A social care provider is calling on the Prime Minister to make looking after our oldest and most vulnerable top of her New Year resolution list in his third letter to her.
Mike Padgham has told Theresa May that the crisis in the care of our oldest and most vulnerable continues to get worse and urgent action is required.
He has already written to the Prime Minister twice this year and written to the social care minister Jackie Doyle-Price. Each time he has invited them to experience social care on the front line to see the crisis the sector is facing. So far the invitations have been turned down.
In his latest letter he writes: “As I write this, Alzheimer’s Society is repor
ting that 1,400 people will spend Christmas in hospital because there isn’t adequate social care for them to be looked after if discharged. That’s a disgrace.
“Hospitals are reporting that they are up to 99% full – even before the worst of the winter weather. Again, they cannot discharge many patients who need social care to look after them after hospital.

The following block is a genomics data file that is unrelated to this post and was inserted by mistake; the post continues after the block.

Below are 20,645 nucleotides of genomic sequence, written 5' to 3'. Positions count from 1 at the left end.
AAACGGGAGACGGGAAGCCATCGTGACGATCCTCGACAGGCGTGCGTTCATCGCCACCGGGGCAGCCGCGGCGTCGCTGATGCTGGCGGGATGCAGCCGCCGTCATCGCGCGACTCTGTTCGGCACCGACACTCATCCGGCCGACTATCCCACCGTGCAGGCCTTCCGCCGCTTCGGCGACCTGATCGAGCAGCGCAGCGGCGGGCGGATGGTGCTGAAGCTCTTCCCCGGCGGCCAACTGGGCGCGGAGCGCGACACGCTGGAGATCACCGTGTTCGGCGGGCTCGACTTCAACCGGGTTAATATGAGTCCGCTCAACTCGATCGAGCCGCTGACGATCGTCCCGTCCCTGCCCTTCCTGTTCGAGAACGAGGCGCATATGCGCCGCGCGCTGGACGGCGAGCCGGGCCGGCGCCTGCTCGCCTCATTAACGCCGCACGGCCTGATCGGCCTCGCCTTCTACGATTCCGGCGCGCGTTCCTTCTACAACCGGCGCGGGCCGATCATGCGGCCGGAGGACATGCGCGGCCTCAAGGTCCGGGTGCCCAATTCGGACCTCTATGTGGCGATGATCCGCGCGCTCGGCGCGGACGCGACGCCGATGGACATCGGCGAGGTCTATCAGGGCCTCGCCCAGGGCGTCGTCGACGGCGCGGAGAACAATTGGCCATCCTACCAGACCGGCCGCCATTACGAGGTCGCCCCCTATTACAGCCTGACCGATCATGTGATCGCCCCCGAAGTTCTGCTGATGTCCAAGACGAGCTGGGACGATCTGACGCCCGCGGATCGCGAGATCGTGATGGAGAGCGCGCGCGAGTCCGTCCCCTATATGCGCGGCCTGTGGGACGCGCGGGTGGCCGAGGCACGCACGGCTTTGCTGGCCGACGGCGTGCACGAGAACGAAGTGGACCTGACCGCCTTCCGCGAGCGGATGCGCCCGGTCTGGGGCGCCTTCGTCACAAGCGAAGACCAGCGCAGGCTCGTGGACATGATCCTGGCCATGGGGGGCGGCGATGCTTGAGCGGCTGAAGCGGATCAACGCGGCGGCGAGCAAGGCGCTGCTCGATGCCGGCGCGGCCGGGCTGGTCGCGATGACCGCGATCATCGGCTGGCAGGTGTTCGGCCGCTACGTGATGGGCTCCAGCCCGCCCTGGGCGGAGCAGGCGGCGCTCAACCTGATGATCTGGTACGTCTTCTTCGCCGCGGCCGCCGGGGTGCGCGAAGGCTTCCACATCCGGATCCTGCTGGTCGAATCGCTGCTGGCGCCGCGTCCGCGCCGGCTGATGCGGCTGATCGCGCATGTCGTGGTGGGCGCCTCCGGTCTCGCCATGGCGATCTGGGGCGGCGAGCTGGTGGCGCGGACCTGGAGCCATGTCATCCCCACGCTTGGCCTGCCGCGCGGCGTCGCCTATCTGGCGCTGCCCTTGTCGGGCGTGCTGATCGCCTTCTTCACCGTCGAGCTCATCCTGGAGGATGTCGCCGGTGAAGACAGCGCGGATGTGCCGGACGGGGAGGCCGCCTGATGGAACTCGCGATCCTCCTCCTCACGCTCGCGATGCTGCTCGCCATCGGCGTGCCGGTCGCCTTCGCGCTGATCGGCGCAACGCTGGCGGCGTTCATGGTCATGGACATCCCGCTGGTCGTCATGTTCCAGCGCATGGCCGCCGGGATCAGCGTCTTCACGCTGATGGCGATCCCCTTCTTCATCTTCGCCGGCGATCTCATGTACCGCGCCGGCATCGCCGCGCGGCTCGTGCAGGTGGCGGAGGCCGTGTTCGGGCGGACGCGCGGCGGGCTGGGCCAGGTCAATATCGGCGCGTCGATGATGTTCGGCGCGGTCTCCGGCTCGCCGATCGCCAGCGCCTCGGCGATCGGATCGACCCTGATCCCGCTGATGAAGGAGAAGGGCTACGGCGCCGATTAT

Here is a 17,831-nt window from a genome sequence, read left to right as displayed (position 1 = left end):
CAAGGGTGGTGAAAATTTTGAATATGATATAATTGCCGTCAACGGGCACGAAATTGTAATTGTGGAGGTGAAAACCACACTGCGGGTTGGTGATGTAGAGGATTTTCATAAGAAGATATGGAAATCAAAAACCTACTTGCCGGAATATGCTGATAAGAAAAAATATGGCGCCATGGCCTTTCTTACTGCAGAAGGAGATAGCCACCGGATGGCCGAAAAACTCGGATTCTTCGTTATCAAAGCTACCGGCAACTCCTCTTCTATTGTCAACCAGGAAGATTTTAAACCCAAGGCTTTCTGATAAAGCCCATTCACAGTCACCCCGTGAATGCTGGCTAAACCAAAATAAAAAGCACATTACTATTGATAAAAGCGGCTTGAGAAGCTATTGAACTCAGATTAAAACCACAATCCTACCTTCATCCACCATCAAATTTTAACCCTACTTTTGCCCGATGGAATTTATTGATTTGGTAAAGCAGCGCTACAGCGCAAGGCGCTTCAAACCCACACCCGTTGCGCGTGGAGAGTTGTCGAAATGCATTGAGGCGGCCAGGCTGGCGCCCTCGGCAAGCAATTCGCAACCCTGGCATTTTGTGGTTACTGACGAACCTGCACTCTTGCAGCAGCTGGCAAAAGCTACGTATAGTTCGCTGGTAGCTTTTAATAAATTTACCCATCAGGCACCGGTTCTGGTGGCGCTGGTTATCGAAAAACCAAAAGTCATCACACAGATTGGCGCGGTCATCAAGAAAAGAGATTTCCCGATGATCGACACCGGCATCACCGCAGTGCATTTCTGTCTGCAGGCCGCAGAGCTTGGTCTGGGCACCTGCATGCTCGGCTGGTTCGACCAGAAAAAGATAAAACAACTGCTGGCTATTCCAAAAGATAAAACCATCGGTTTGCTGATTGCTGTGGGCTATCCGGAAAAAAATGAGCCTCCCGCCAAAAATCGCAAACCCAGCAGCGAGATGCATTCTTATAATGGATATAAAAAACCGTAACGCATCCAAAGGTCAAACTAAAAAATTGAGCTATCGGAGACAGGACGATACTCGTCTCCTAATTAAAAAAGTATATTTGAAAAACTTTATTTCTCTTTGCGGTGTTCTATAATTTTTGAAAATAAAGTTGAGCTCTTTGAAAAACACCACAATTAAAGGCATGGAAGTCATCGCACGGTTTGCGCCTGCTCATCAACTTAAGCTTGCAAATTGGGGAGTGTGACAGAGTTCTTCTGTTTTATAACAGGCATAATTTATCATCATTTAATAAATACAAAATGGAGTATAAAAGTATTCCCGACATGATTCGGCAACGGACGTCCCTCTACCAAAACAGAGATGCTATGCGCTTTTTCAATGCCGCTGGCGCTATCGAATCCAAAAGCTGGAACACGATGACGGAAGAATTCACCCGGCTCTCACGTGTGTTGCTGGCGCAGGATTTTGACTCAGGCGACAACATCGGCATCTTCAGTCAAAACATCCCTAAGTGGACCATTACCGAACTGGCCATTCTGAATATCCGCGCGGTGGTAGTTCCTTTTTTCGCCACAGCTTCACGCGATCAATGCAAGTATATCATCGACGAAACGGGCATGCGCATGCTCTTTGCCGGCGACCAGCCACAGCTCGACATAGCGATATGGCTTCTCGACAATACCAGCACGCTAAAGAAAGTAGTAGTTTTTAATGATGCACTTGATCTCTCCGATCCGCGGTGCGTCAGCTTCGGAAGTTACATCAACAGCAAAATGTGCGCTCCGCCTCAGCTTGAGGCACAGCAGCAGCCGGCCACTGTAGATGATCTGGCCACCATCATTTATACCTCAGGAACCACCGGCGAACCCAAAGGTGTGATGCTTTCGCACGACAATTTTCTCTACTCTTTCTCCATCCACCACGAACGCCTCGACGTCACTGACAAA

Age UK reports that 1.2m people are now going without the care they need, the CQC says there are now 4,000 fewer nursing home beds than there were in 2015 and the BBC reports that we will have a 3,000 bed shortfall by the end of next year.”
He says facts and figures only hint at the misery faced by older and vulnerable people because social care is in crisis and that enabling local councils to spend more will not go any way towards tackling the shortfall social care currently faces.
He calls for a complete overhaul of the way social care is funded, the bringing forward of the Green Paper on social care, scheduled for next summer, and for the Government to reconsider the £72,500 cap on care costs, a proposal recently scrapped.
He concludes: “When you came to power you promised to fight injustice and make a Britain that works for everyone. Well, this country isn’t working for our oldest and most vulnerable and we all have a duty to address that.”
Mr Padgham added: “We have to keep up the pressure on the Government as with each passing day, the crisis in social care gets deeper. Care homes are closing, homecare agencies are handing back unsustainable contracts and worst of all, more and more people are going without the care they need.”